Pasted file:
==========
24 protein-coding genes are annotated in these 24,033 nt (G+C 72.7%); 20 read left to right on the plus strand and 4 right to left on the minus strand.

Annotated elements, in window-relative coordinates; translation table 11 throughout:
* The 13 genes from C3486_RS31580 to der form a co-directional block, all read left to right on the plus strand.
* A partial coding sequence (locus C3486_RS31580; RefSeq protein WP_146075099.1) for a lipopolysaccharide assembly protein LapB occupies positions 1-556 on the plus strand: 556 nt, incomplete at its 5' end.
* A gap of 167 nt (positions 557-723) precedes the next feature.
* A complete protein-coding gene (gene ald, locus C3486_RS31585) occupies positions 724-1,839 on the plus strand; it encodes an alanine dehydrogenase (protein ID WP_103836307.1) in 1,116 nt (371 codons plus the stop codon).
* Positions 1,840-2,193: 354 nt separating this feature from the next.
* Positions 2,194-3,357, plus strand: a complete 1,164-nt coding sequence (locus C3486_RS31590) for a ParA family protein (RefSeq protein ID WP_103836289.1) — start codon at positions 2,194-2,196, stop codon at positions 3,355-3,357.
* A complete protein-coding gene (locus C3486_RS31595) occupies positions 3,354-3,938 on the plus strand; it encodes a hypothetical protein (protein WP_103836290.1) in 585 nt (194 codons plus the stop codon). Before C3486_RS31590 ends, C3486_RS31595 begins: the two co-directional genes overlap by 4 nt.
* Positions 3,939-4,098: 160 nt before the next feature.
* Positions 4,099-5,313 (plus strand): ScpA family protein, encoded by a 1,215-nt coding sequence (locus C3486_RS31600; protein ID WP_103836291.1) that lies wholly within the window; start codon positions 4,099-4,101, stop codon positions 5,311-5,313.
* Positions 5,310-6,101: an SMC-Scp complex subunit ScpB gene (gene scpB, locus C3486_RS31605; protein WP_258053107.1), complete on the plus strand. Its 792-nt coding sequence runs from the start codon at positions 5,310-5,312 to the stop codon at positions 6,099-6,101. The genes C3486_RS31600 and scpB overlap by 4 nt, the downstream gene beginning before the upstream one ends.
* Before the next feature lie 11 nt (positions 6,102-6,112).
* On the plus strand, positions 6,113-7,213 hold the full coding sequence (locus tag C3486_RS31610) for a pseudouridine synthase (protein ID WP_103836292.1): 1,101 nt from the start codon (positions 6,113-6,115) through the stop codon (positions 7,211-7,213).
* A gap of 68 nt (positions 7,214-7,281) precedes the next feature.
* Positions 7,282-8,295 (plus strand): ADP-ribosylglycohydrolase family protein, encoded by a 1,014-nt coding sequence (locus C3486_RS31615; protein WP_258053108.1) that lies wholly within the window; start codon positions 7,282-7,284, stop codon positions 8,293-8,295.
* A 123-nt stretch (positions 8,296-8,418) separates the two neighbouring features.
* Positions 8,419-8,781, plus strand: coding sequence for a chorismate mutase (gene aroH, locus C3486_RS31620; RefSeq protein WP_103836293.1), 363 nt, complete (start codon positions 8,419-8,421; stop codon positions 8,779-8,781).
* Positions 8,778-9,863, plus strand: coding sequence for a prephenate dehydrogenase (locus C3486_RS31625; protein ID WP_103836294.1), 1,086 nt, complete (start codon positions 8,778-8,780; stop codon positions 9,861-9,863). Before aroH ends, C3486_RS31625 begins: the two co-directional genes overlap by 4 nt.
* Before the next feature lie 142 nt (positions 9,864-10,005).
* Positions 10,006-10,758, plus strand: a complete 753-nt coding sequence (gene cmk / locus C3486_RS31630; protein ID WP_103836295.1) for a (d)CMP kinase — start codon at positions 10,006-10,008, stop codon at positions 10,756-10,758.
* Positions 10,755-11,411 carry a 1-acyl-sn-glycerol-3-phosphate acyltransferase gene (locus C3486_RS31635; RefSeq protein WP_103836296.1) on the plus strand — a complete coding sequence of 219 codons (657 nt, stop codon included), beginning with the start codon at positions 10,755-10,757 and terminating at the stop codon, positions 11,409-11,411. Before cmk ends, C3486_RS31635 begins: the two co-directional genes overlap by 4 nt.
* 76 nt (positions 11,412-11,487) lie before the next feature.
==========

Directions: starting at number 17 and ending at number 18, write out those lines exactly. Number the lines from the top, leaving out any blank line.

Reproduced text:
* A 123-nt stretch (positions 8,296-8,418) separates the two neighbouring features.
* Positions 8,419-8,781, plus strand: coding sequence for a chorismate mutase (gene aroH, locus C3486_RS31620; RefSeq protein WP_103836293.1), 363 nt, complete (start codon positions 8,419-8,421; stop codon positions 8,779-8,781).